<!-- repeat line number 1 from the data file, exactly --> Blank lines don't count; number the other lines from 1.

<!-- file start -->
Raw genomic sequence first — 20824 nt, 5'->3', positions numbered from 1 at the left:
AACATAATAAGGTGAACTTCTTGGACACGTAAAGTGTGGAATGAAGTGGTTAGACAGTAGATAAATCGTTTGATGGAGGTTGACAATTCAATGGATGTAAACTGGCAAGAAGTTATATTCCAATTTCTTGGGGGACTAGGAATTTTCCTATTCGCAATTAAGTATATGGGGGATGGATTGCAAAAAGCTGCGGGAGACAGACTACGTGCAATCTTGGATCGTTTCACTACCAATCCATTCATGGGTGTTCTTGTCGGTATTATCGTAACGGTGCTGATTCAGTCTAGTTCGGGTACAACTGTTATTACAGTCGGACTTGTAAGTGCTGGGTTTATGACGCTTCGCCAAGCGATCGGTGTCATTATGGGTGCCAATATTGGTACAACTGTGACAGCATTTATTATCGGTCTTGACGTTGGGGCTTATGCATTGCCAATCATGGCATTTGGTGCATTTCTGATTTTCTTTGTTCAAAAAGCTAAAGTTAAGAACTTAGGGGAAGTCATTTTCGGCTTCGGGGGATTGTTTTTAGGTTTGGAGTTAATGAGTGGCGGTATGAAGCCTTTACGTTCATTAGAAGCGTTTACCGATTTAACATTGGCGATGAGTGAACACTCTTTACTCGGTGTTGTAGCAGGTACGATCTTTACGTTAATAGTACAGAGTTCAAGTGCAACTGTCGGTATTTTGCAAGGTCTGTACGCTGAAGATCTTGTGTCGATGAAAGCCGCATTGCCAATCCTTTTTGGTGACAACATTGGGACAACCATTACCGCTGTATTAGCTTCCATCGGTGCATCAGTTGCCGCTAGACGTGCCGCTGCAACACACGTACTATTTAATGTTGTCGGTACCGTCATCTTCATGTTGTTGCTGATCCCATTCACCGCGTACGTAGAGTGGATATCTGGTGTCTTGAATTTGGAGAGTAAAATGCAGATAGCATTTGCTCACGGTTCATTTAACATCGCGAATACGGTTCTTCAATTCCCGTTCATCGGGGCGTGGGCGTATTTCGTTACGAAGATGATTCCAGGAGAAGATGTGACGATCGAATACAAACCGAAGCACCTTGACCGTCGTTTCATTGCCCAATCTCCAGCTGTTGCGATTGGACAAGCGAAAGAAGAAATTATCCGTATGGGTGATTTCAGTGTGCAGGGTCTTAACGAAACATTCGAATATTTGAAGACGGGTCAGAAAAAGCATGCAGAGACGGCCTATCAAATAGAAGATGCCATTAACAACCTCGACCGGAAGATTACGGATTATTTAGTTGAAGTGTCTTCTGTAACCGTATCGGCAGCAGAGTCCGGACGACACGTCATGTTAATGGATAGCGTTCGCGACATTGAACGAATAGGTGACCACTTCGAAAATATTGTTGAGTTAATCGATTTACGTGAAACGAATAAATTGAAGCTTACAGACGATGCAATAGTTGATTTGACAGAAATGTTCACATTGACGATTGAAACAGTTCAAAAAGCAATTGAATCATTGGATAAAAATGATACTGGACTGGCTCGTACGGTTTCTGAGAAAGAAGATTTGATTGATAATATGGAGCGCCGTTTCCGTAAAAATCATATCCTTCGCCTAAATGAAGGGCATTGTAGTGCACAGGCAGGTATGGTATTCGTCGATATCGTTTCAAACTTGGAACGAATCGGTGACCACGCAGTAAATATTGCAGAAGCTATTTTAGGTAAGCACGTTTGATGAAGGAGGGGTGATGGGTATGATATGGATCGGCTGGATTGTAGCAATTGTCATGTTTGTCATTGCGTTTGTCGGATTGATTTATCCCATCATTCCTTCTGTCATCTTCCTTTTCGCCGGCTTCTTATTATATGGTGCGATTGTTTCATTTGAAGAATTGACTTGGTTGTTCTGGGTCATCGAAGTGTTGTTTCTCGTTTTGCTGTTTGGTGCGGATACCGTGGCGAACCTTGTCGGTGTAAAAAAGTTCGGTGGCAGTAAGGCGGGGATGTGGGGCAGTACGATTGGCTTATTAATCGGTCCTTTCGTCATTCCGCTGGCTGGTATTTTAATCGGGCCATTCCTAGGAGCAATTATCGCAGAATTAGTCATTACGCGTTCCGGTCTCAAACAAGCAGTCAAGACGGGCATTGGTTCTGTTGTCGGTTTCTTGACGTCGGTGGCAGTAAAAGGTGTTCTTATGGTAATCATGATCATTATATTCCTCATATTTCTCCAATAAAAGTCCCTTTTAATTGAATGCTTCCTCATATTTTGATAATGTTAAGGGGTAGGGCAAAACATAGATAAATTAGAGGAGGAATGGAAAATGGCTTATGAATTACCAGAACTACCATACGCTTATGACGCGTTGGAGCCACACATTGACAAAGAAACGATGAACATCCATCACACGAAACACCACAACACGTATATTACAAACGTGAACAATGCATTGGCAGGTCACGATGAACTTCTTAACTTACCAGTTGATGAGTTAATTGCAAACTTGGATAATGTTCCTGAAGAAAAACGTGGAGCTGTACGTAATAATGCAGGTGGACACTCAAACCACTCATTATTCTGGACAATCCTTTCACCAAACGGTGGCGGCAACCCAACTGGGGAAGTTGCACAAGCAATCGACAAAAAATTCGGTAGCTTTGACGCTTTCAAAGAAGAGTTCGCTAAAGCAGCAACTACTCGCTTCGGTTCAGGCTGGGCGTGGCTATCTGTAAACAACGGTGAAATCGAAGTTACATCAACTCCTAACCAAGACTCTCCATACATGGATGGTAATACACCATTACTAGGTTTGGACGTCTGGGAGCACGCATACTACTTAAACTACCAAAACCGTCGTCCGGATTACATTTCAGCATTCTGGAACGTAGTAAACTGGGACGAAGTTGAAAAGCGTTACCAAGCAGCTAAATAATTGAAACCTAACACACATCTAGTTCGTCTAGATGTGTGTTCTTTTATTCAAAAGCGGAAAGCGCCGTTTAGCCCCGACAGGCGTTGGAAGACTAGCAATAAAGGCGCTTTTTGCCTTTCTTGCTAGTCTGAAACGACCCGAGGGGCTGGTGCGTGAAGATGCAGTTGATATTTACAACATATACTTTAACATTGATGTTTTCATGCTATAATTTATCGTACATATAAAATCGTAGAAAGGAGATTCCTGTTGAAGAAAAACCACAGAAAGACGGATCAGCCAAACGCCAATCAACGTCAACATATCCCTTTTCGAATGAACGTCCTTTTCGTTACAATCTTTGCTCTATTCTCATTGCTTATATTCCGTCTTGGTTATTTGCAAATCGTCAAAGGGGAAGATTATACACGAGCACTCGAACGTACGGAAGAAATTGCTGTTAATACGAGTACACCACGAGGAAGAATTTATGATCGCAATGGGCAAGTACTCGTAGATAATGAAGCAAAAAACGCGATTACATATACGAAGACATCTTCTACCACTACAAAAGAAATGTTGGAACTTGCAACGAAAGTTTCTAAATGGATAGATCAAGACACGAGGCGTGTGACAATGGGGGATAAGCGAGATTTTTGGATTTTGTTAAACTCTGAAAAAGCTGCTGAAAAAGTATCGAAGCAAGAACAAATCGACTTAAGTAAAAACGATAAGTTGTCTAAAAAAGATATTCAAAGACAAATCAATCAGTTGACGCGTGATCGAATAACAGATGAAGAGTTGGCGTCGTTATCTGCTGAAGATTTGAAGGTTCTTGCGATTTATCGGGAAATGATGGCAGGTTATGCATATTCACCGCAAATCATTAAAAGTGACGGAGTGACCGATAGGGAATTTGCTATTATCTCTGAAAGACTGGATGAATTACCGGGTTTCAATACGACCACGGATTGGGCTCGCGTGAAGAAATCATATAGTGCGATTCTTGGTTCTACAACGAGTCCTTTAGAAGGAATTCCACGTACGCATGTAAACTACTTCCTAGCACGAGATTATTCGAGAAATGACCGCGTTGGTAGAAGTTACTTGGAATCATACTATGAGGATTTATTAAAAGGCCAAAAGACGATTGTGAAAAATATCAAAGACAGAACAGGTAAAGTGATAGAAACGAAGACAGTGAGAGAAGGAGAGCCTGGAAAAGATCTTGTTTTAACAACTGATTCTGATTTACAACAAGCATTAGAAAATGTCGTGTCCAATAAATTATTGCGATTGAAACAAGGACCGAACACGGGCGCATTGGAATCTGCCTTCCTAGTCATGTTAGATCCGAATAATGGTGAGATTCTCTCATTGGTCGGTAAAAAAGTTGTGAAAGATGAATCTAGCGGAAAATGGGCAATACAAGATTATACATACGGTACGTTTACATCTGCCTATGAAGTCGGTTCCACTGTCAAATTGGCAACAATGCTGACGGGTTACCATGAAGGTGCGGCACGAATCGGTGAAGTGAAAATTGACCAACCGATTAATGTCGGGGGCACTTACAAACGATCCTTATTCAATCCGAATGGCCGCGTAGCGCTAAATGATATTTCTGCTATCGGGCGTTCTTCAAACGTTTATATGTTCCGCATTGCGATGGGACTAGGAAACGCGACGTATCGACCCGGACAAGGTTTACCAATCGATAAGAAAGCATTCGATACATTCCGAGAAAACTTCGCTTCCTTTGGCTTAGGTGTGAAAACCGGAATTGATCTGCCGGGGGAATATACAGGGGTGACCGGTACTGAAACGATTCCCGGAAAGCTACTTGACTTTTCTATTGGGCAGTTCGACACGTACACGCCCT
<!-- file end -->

Raw genomic sequence first — 20824 nt, 5'->3', positions numbered from 1 at the left: